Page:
Philip M. Nichols and Diana C. Robertson, “Thoughts on the Control of Bribery”. In Thinking About Bribery: Neuroscience, Moral Cognition and the Psychology of Bribery, edited by Philip M. Nichols & Diana C. Robertson, (New York: Cambridge University Press, 2017), pp. 239-265
Abstract: This chapter ties together the entries in an edited book on what the sciences of the mind reveal about bribery. The chapters in this book apply several different sciences of the mind to the consideration by an individual whether to pay or accept a bribe. The notion that an individual thinks about the payment or acceptance of a bribe is not new; it was suggested by rational choice theorists many years ago. The contributions made by the chapters in this book, however, test and challenge the assumptions made by rational choice theories, and offer new models to describe the complexity of thought surrounding bribery. These contributions could have immediate application in attempts to control bribery. Bribery inflicts tremendous damage on the world; understandably, the social and political landscapes are replete with programs attempting to control corruption. While many of these programs recognize that attitudes toward and thinking about bribery must change, few if any are grounded in a real understanding of how people think about the payment or acceptance of bribes. This chapter reviews the contributions made in this book, and shows how they could be used to improve or create programs to control bribery.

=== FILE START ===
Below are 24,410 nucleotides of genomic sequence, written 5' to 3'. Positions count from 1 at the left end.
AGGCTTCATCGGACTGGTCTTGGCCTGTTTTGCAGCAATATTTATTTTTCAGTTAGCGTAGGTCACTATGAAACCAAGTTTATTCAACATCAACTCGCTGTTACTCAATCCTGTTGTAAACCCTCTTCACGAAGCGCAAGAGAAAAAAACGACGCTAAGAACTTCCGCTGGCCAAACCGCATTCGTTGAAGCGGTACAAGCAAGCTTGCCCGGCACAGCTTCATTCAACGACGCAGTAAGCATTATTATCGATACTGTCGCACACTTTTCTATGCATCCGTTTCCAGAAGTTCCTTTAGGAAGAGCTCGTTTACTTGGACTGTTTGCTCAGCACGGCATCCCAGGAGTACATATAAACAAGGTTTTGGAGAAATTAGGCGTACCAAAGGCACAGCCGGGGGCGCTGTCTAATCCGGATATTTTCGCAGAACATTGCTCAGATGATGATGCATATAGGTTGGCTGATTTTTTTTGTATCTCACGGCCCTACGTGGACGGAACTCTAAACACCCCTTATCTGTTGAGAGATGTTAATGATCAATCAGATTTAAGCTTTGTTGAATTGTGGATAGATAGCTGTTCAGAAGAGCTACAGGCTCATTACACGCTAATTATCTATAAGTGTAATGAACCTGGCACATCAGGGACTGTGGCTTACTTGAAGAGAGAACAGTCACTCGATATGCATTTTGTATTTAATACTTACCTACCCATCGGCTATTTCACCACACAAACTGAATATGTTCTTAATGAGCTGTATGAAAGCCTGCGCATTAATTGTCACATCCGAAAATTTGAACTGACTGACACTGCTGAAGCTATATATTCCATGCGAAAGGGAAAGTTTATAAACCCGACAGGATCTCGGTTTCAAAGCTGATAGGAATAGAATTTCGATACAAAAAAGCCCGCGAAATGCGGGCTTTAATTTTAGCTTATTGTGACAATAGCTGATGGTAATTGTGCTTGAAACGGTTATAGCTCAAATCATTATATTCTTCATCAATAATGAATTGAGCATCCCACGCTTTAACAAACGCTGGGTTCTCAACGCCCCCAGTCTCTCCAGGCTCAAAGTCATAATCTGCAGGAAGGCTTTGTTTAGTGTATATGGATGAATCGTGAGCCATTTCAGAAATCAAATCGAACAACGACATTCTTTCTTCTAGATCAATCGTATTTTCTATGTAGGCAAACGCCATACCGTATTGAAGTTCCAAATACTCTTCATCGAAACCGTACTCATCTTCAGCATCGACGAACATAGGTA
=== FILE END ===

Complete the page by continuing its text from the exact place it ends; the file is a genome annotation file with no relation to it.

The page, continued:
Philip M. Nichols and Diana C. Robertson (Eds.), Thinking About Bribery: Neuroscience, Moral Cognition, and Psychology of Bribery (Cambridge University Press, 2017)
Philip M. Nichols, “What is Organizational Corruption?”. In The Handbook of Business and Corruption: Cross-Sectoral Experiences, edited by Michael S. Aßländer & Sarah Hudson, (Bingley, England: Emerald Publishing, 2017), pp. 3-23
Abstract: In its most basic usage, “corruption” means a change from functional or good to dysfunctional or bad. This definition is far too broad to be of use to scholars or policymakers, who need a more precise, shared definition so that they can communicate meaningfully with one another. Scholars and policymakers have developed scores of definitions, which this chapter briefly explains. Within this galaxy of definitions, scholars and policymakers have tended to favor one definition, which this chapter calls the “general definition.” The general definition describes organizational corruption as: the abuse or misuse of power or trust for self-interested purposes rather than the purposes for which power or trust was given. This chapter discusses and illustrates the general definition. The chapter concludes by pointing out that the general definition is only one definition. In many places, the public is deeply concerned with phenomena such as undue influence, which should also be taken into consideration as a form of corruption even though it falls outside of the general definition.